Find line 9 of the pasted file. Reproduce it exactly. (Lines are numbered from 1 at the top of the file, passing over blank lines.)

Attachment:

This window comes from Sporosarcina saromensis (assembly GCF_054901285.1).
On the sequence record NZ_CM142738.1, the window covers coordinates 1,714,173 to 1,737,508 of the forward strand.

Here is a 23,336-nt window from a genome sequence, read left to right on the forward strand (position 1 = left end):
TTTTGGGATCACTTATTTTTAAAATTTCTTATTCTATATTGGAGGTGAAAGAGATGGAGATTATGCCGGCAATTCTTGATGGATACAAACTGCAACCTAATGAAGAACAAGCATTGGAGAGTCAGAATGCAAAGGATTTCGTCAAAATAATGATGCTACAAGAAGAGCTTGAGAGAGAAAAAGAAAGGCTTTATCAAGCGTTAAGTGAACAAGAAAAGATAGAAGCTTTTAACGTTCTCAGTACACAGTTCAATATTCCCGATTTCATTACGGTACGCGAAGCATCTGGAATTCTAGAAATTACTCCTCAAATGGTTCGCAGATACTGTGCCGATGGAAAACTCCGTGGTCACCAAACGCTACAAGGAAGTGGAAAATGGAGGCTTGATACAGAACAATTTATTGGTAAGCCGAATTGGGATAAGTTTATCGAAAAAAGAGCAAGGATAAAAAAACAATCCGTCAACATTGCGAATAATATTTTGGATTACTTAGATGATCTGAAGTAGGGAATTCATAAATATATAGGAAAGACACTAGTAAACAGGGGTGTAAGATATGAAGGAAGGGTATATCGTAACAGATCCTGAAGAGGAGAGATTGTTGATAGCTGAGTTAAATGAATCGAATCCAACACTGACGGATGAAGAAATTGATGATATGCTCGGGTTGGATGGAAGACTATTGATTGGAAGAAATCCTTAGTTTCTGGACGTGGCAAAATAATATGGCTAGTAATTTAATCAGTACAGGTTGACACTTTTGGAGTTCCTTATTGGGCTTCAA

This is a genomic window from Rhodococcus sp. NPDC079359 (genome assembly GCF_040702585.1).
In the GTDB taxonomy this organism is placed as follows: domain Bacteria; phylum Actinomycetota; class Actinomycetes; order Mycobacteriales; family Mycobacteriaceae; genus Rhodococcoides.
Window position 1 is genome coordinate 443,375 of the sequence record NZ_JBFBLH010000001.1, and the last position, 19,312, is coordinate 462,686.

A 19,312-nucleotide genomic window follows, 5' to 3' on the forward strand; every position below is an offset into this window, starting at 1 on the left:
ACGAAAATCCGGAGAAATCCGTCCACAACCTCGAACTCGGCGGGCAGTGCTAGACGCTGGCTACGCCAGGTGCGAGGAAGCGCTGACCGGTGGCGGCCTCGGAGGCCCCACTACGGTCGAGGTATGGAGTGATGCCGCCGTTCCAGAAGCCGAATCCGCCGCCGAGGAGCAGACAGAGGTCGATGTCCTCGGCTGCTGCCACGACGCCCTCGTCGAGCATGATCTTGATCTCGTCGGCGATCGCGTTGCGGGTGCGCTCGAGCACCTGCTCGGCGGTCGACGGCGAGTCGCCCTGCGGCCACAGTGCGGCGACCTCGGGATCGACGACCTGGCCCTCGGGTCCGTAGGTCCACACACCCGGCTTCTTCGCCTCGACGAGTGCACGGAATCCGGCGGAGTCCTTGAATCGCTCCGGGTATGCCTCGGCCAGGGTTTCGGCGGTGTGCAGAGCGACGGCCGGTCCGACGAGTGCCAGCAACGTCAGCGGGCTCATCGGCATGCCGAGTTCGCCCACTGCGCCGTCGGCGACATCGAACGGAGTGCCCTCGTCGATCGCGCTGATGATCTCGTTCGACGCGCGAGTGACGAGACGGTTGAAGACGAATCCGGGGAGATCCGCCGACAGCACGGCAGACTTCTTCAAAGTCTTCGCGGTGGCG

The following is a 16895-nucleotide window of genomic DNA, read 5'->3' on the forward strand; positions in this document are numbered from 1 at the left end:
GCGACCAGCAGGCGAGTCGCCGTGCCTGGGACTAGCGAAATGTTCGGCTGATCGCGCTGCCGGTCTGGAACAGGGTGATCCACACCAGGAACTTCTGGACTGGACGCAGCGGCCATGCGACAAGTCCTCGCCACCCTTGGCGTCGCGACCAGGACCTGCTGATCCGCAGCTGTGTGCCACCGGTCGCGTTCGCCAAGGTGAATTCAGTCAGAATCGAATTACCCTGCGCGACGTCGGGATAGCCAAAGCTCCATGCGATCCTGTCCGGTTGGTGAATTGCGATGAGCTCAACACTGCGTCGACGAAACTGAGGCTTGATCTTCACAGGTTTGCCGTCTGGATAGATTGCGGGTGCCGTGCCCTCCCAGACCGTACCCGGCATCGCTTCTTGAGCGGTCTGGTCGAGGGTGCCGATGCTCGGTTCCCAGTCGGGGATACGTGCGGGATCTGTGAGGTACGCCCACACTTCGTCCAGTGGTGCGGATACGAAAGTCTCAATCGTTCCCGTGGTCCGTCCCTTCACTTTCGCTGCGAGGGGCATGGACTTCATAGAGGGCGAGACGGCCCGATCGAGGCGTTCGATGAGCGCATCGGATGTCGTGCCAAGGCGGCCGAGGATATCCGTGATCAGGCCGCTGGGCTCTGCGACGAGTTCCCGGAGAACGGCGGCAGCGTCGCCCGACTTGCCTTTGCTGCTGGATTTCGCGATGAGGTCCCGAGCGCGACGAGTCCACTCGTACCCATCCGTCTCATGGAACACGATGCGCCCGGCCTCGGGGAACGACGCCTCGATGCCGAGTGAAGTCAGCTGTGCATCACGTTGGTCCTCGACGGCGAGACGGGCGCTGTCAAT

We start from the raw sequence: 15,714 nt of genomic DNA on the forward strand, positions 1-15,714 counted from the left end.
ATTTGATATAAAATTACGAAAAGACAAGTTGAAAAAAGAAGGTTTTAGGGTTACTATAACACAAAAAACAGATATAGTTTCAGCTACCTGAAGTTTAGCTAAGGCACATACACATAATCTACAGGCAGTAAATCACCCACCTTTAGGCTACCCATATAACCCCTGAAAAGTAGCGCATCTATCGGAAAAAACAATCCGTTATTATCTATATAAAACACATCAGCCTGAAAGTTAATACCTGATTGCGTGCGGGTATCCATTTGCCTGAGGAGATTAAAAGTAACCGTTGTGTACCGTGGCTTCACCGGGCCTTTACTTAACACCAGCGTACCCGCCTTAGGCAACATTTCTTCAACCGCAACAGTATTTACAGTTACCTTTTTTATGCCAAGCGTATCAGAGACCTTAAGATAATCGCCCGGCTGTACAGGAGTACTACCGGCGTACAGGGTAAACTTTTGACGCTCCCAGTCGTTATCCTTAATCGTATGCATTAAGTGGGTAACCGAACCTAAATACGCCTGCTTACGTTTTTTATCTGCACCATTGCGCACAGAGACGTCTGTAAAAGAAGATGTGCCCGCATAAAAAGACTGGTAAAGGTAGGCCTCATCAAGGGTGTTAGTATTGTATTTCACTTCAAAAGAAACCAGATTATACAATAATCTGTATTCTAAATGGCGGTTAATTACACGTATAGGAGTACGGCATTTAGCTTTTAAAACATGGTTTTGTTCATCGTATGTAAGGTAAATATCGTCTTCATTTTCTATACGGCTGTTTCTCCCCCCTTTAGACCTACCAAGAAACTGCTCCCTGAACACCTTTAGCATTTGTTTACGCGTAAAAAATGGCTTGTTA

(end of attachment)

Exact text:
ACGAAAATCCGGAGAAATCCGTCCACAACCTCGAACTCGGCGGGCAGTGCTAGACGCTGGCTACGCCAGGTGCGAGGAAGCGCTGACCGGTGGCGGCCTCGGAGGCCCCACTACGGTCGAGGTATGGAGTGATGCCGCCGTTCCAGAAGCCGAATCCGCCGCCGAGGAGCAGACAGAGGTCGATGTCCTCGGCTGCTGCCACGACGCCCTCGTCGAGCATGATCTTGATCTCGTCGGCGATCGCGTTGCGGGTGCGCTCGAGCACCTGCTCGGCGGTCGACGGCGAGTCGCCCTGCGGCCACAGTGCGGCGACCTCGGGATCGACGACCTGGCCCTCGGGTCCGTAGGTCCACACACCCGGCTTCTTCGCCTCGACGAGTGCACGGAATCCGGCGGAGTCCTTGAATCGCTCCGGGTATGCCTCGGCCAGGGTTTCGGCGGTGTGCAGAGCGACGGCCGGTCCGACGAGTGCCAGCAACGTCAGCGGGCTCATCGGCATGCCGAGTTCGCCCACTGCGCCGTCGGCGACATCGAACGGAGTGCCCTCGTCGATCGCGCTGATGATCTCGTTCGACGCGCGAGTGACGAGACGGTTGAAGACGAATCCGGGGAGATCCGCCGACAGCACGGCAGACTTCTTCAAAGTCTTCGCGGTGGCG